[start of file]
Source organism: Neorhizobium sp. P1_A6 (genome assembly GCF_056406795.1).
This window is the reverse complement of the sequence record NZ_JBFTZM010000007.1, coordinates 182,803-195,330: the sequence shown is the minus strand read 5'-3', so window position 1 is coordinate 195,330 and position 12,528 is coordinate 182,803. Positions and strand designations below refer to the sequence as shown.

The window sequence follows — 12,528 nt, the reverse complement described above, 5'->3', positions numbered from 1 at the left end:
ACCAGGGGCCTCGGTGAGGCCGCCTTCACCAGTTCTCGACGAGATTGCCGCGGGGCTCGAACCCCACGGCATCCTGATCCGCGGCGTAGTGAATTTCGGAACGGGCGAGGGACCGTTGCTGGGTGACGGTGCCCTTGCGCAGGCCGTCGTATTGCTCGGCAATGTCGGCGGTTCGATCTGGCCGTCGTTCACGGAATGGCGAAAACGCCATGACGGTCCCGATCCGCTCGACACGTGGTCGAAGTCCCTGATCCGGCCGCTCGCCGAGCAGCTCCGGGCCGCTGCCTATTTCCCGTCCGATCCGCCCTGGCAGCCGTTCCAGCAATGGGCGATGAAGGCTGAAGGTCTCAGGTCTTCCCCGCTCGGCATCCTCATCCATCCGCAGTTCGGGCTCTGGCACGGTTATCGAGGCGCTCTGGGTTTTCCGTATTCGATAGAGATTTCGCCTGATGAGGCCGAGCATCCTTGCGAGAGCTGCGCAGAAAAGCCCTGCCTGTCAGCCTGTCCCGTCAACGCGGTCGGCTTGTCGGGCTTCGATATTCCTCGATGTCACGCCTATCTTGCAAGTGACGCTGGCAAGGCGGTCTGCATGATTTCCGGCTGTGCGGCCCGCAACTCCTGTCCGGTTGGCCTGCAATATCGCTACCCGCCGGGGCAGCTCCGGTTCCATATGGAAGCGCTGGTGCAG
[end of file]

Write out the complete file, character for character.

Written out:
Source organism: Neorhizobium sp. P1_A6 (genome assembly GCF_056406795.1).
This window is the reverse complement of the sequence record NZ_JBFTZM010000007.1, coordinates 182,803-195,330: the sequence shown is the minus strand read 5'-3', so window position 1 is coordinate 195,330 and position 12,528 is coordinate 182,803. Positions and strand designations below refer to the sequence as shown.

The window sequence follows — 12,528 nt, the reverse complement described above, 5'->3', positions numbered from 1 at the left end:
ACCAGGGGCCTCGGTGAGGCCGCCTTCACCAGTTCTCGACGAGATTGCCGCGGGGCTCGAACCCCACGGCATCCTGATCCGCGGCGTAGTGAATTTCGGAACGGGCGAGGGACCGTTGCTGGGTGACGGTGCCCTTGCGCAGGCCGTCGTATTGCTCGGCAATGTCGGCGGTTCGATCTGGCCGTCGTTCACGGAATGGCGAAAACGCCATGACGGTCCCGATCCGCTCGACACGTGGTCGAAGTCCCTGATCCGGCCGCTCGCCGAGCAGCTCCGGGCCGCTGCCTATTTCCCGTCCGATCCGCCCTGGCAGCCGTTCCAGCAATGGGCGATGAAGGCTGAAGGTCTCAGGTCTTCCCCGCTCGGCATCCTCATCCATCCGCAGTTCGGGCTCTGGCACGGTTATCGAGGCGCTCTGGGTTTTCCGTATTCGATAGAGATTTCGCCTGATGAGGCCGAGCATCCTTGCGAGAGCTGCGCAGAAAAGCCCTGCCTGTCAGCCTGTCCCGTCAACGCGGTCGGCTTGTCGGGCTTCGATATTCCTCGATGTCACGCCTATCTTGCAAGTGACGCTGGCAAGGCGGTCTGCATGATTTCCGGCTGTGCGGCCCGCAACTCCTGTCCGGTTGGCCTGCAATATCGCTACCCGCCGGGGCAGCTCCGGTTCCATATGGAAGCGCTGGTGCAG